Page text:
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Jacks v. City of Santa Barbara

Filed 6/29/17 IN THE SUPREME COURT OF CALIFORNIA ROLLAND JACKS et al., ) ) Plaintiffs and Appellants, ) ) S225589 v. ) ) Ct.App. 2/6 B253474 CITY OF SANTA BARBARA, ) ) Santa Barbara County Defendant and Respondent. ) Super. Ct. No. 1383959 ____________________________________) Pursuant to an agreement between Southern California Edison (SCE) and defendant City of Santa Barbara (the City), SCE includes on its electricity bills to customers within the City a separate charge equal to 1 percent of SCE‟s gross receipts from the sale of electricity within the City, and transfers the revenues to the City. The City contends this separate charge, together with another charge equal to 1 percent of SCE‟s gross receipts that SCE includes in its electricity rates, is the fee paid by SCE for the privilege of using City property in connection with the delivery of electricity. Plaintiffs Rolland Jacks and Rove Enterprises, Inc., contend the 1 percent charge that is separately stated on electricity bills is not compensation for the privilege of using City property, but is instead a tax imposed without voter approval, in violation of Proposition 218. (Cal. Const., art. XIII C, § 2, added by Prop. 218.) As we explain below, the right to use public streets or rights-of-way is a property interest, and Proposition 218 does not limit the authority of government SEE DISSENTING OPINION to sell or lease its property and spend the compensation it receives for whatever purposes it chooses. Therefore, charges that constitute compensation for the use of government property are not subject to Proposition 218‟s voter approval requirements. To constitute compensation for a property interest, however, the amount of the charge must bear a reasonable relationship to the value of the property interest; to the extent the charge exceeds any reasonable value of the interest, it is a tax and therefore requires voter approval. The litigation below did not address whether the charges bear a reasonable relationship to the value of the property interests. Therefore, we affirm the judgment of the Court of Appeal to the extent it reversed the trial court‟s grant of the City‟s motion for judgment on the pleadings, but we reverse the Court of Appeal‟s order that the trial court grant summary adjudication to plaintiffs. I. FACTS The parties stipulated to the following facts in the trial court. Beginning in 1959, the City and SCE entered into a series of franchise agreements granting SCE the privilege to construct and use equipment along, over, and under the City‟s streets to distribute electricity.1 At issue in this case is an agreement the City and SCE began negotiating in 1994, when their 1984 agreement was about to expire. The 1984 agreement required SCE to pay to the City a fee equal to 1 percent of the 1 A franchise is a privilege granted by the government to a particular individual or entity rather than to all as a common right. A utility franchise is a privilege to use public streets or rights-of-way in connection …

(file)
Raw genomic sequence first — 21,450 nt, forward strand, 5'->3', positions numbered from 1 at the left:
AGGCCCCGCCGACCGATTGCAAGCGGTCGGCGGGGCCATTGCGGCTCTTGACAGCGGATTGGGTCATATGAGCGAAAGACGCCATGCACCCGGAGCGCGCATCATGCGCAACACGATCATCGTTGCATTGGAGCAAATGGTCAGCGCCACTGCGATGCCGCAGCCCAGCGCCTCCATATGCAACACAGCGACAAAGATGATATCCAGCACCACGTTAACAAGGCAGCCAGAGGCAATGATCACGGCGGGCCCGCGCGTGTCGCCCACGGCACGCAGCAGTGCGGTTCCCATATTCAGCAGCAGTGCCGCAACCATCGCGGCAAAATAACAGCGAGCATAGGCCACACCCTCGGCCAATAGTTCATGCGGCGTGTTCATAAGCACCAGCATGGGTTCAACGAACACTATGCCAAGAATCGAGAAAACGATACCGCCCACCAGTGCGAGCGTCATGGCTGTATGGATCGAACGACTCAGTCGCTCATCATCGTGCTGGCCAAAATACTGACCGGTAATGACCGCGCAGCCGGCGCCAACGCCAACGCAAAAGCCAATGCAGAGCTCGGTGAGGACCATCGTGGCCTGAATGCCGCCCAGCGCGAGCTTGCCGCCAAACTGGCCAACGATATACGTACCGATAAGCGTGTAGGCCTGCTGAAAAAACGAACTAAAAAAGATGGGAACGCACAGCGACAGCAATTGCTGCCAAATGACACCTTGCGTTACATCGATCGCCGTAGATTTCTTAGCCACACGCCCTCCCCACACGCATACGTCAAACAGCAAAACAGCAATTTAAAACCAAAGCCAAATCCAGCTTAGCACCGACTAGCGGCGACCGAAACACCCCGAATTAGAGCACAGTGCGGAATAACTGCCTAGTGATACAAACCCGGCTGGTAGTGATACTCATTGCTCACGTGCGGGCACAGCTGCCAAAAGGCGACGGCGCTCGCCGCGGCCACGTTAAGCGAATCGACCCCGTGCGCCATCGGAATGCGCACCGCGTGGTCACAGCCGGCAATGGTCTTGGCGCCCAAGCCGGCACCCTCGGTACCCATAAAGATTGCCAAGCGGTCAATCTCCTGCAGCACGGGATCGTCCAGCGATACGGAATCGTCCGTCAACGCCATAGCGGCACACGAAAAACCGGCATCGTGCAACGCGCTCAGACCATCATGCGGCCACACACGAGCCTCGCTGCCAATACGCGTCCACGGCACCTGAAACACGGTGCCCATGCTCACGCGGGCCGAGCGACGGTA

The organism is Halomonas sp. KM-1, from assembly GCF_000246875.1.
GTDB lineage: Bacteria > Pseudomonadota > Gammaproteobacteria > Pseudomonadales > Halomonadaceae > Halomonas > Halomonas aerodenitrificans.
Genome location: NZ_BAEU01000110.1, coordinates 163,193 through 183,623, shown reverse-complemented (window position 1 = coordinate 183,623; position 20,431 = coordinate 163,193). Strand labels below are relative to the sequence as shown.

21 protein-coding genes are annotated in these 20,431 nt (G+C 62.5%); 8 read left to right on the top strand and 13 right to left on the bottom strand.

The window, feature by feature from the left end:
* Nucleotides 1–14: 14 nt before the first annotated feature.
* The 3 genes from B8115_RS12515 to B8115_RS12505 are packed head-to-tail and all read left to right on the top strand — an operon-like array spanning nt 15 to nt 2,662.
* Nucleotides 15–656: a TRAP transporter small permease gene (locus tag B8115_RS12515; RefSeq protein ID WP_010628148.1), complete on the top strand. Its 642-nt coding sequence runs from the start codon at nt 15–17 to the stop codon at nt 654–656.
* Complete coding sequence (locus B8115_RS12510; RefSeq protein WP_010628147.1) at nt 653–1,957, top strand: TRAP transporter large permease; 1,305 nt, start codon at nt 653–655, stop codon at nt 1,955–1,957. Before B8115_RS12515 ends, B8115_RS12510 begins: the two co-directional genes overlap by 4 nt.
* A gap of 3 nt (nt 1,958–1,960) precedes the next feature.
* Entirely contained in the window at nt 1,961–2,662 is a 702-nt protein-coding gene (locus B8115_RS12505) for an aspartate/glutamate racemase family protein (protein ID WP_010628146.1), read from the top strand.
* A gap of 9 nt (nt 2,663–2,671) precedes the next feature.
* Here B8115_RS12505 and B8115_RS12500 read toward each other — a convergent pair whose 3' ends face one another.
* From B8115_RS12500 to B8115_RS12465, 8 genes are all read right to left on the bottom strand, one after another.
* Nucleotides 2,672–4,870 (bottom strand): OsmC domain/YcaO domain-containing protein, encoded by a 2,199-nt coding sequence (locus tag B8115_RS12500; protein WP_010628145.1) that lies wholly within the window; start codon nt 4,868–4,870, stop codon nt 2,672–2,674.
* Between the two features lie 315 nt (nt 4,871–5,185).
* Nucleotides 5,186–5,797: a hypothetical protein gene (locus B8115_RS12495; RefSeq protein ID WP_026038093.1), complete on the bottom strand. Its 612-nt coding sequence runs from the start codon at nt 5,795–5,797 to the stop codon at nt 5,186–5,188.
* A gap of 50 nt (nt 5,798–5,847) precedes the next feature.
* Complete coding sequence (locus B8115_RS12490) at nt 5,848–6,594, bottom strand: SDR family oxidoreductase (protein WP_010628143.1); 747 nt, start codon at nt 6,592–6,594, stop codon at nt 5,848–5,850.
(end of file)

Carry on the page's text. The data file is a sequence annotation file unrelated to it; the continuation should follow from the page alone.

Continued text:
Original document
Source: California Supreme Court